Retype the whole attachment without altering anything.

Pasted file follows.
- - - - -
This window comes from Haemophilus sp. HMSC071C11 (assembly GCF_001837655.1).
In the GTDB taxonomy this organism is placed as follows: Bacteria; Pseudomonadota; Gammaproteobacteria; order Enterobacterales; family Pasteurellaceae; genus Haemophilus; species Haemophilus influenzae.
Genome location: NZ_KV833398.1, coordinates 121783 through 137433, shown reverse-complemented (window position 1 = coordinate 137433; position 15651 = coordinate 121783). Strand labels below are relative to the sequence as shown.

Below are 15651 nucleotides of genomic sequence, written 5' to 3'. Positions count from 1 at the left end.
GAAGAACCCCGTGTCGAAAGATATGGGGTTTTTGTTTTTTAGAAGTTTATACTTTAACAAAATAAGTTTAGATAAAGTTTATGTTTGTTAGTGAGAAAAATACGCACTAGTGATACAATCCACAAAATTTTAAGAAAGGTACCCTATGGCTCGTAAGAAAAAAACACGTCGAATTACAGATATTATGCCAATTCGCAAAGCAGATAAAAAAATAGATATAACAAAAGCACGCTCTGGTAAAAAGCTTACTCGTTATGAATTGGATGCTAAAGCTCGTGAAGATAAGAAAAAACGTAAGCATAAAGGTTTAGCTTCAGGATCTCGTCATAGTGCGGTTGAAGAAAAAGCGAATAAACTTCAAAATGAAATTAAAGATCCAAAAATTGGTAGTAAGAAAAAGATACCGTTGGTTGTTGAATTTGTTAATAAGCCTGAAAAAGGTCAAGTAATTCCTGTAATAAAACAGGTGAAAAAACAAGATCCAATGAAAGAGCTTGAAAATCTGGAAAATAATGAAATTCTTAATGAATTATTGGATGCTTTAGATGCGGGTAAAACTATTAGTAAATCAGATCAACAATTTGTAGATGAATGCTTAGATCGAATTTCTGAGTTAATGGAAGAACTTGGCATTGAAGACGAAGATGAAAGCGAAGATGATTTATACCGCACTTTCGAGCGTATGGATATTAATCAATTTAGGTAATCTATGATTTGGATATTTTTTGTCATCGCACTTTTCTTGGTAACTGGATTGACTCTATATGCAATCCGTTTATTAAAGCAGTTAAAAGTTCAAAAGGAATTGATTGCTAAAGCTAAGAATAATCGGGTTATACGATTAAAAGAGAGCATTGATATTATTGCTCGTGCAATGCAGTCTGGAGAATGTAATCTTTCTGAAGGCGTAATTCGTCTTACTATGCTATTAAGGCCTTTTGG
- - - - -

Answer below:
This window comes from Haemophilus sp. HMSC071C11 (assembly GCF_001837655.1).
In the GTDB taxonomy this organism is placed as follows: Bacteria; Pseudomonadota; Gammaproteobacteria; order Enterobacterales; family Pasteurellaceae; genus Haemophilus; species Haemophilus influenzae.
Genome location: NZ_KV833398.1, coordinates 121783 through 137433, shown reverse-complemented (window position 1 = coordinate 137433; position 15651 = coordinate 121783). Strand labels below are relative to the sequence as shown.

Below are 15651 nucleotides of genomic sequence, written 5' to 3'. Positions count from 1 at the left end.
GAAGAACCCCGTGTCGAAAGATATGGGGTTTTTGTTTTTTAGAAGTTTATACTTTAACAAAATAAGTTTAGATAAAGTTTATGTTTGTTAGTGAGAAAAATACGCACTAGTGATACAATCCACAAAATTTTAAGAAAGGTACCCTATGGCTCGTAAGAAAAAAACACGTCGAATTACAGATATTATGCCAATTCGCAAAGCAGATAAAAAAATAGATATAACAAAAGCACGCTCTGGTAAAAAGCTTACTCGTTATGAATTGGATGCTAAAGCTCGTGAAGATAAGAAAAAACGTAAGCATAAAGGTTTAGCTTCAGGATCTCGTCATAGTGCGGTTGAAGAAAAAGCGAATAAACTTCAAAATGAAATTAAAGATCCAAAAATTGGTAGTAAGAAAAAGATACCGTTGGTTGTTGAATTTGTTAATAAGCCTGAAAAAGGTCAAGTAATTCCTGTAATAAAACAGGTGAAAAAACAAGATCCAATGAAAGAGCTTGAAAATCTGGAAAATAATGAAATTCTTAATGAATTATTGGATGCTTTAGATGCGGGTAAAACTATTAGTAAATCAGATCAACAATTTGTAGATGAATGCTTAGATCGAATTTCTGAGTTAATGGAAGAACTTGGCATTGAAGACGAAGATGAAAGCGAAGATGATTTATACCGCACTTTCGAGCGTATGGATATTAATCAATTTAGGTAATCTATGATTTGGATATTTTTTGTCATCGCACTTTTCTTGGTAACTGGATTGACTCTATATGCAATCCGTTTATTAAAGCAGTTAAAAGTTCAAAAGGAATTGATTGCTAAAGCTAAGAATAATCGGGTTATACGATTAAAAGAGAGCATTGATATTATTGCTCGTGCAATGCAGTCTGGAGAATGTAATCTTTCTGAAGGCGTAATTCGTCTTACTATGCTATTAAGGCCTTTTGG